The Null Device

Does this count as retrocomputing?

My favourite image viewer program is xv. A lot lighter than the GIMP, and is snappier and quicker to use than newer programs with "user-friendly" GNOME/KDE-compliant menus to navigate. xv is an X program of the old school; you use the 3 mouse buttons God gave you to call up windows and select, and pressing keys does convenient things (i.e., space goes to the next image, 'e' opens the colour editor). No GNOME integration, themeability (though it has a curious MacOS-6-lite look to its widgets), plug-ins or anything else.

Oh, and it's somewhat of a dinosaur. The last version was apparently released in 1994, and there's currently no Debian package for it (perhaps because they figured that everybody should get over it and move on to Electric Eyes or something). Even the page itself looks like a historical relic, with NCSA Mosaic-era HTML, floppy-disk-shaped icons ("daddy, what's that?") and a compress(1)-ed source archives for the people who don't have the new-fangled gzip program. But still, it does the job and does a better job for its humble task than more recent programs.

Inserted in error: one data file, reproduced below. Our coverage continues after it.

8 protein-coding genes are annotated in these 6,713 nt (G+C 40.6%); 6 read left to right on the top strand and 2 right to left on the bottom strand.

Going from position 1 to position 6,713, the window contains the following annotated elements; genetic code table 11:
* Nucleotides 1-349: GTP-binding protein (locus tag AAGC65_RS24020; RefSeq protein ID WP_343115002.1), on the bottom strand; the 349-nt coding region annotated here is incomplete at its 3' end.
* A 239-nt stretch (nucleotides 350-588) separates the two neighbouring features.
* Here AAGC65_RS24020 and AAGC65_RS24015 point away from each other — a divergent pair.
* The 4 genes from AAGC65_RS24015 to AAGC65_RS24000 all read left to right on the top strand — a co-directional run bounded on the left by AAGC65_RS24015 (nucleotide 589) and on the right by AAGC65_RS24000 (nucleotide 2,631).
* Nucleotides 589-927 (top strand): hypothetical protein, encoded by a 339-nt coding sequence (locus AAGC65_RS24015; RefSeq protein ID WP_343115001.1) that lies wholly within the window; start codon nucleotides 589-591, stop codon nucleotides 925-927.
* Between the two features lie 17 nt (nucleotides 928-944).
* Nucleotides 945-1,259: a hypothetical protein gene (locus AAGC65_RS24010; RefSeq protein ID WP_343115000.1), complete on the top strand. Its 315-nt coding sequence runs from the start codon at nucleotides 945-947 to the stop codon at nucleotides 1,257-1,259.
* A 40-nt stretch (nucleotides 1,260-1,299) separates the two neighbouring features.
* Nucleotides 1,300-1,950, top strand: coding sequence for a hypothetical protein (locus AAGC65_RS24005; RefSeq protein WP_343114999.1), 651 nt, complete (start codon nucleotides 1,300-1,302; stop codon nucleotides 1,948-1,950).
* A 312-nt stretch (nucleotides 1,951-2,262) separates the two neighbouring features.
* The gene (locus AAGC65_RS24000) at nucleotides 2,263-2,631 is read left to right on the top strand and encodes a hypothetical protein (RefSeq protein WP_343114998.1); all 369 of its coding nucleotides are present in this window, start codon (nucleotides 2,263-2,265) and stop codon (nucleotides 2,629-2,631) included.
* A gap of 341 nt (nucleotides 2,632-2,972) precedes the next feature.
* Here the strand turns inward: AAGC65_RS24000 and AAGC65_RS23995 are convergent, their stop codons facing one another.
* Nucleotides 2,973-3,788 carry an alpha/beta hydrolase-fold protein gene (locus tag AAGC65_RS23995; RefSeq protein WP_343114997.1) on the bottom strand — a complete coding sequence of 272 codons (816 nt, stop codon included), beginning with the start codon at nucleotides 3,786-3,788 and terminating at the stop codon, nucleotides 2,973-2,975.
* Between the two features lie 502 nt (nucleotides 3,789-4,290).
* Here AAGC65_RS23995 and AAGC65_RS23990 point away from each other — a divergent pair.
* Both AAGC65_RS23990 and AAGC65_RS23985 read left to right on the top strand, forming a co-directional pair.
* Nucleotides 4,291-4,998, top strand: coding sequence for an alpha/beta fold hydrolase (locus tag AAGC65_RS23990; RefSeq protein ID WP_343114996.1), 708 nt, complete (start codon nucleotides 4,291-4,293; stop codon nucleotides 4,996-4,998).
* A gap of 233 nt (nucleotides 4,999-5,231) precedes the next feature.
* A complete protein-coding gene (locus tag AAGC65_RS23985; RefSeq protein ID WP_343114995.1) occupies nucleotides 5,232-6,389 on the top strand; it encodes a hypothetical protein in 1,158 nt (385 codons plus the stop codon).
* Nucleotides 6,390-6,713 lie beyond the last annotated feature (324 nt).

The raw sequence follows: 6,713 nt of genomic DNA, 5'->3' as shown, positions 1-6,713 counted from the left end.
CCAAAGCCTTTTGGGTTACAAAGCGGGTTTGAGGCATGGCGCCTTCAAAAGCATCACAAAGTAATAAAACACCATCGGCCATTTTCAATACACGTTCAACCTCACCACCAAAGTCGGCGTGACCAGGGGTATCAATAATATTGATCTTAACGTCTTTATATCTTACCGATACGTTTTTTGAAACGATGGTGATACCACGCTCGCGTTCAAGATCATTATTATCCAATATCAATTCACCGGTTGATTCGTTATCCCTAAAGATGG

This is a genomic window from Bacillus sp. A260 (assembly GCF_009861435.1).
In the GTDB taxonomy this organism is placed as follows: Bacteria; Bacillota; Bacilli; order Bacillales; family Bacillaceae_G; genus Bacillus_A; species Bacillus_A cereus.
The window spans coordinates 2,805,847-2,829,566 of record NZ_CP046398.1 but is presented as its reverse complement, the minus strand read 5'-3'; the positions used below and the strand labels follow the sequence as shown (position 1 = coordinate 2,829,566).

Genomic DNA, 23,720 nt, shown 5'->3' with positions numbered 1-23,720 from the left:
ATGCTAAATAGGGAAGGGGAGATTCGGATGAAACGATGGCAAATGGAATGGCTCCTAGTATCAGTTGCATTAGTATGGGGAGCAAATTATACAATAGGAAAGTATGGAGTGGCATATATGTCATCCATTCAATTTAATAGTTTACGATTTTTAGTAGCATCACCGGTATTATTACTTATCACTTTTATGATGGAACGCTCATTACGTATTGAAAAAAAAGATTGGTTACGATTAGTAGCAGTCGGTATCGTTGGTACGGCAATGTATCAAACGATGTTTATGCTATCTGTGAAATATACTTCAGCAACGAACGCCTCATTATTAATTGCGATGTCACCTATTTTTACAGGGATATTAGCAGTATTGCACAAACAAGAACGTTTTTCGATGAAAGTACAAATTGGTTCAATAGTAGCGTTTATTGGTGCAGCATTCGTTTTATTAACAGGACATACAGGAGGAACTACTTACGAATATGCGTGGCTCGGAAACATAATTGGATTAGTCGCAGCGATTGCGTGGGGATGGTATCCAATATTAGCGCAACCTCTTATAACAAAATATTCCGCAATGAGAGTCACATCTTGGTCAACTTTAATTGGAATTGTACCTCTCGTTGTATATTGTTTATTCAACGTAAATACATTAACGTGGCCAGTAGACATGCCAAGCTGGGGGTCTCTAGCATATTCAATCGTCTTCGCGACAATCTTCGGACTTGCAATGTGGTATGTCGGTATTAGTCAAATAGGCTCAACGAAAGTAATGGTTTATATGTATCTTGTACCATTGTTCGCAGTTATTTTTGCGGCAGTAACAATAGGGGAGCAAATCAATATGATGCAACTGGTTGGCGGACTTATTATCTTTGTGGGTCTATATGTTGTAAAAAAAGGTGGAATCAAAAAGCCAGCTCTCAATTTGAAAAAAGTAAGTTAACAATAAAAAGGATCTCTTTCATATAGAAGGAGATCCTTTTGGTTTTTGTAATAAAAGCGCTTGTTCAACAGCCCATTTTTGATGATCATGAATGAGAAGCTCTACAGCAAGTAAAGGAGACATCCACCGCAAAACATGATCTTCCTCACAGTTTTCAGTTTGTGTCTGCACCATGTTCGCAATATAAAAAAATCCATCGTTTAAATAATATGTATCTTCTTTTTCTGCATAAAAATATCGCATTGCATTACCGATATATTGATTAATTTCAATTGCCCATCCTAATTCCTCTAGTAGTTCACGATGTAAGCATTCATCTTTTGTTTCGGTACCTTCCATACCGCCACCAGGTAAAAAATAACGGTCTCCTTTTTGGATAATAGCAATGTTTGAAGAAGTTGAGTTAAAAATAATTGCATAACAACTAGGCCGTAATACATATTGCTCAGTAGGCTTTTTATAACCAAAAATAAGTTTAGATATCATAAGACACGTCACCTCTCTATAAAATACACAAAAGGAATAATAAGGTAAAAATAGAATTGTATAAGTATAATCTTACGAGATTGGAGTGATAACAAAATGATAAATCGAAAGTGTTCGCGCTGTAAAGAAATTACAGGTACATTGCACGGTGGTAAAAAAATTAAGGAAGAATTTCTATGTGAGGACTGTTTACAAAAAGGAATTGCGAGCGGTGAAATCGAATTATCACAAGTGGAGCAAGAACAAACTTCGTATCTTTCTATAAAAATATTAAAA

Mind you, this is coming from someone whose desktop consists of a window manager, an xterm window and xclock. (Yes, I've tried GNOME and KDE; though I found that they just got in the way.)

There are 4 comments on "Does this count as retrocomputing?":

Posted by: MQ http:// Sat Aug 10 17:22:48 2002

Could be in debian nonfreee, as it doesn't really meet the DFSG

Posted by: Filtered http:// Sat Aug 10 17:39:08 2002

qiv (http://freshmeat.net/projects/quickimageviewer/) is a good replacement, and its packaged in debian.

Posted by: GJW http://the-fix.org Sun Aug 11 03:55:26 2002

I like gqview, but I try to avoid all things Gnome, I wish it was written with the TK toolkit.

Posted by: acb http://dev.null.org Sun Aug 11 14:24:32 2002

I've found Tk to be slow; though that's maybe an artefact of a lot of Tk scripts to be written in Tcl (not one of the more advanced scripting languages).

Personally, I'm fond of Qt, because of the elegant object-oriented API.

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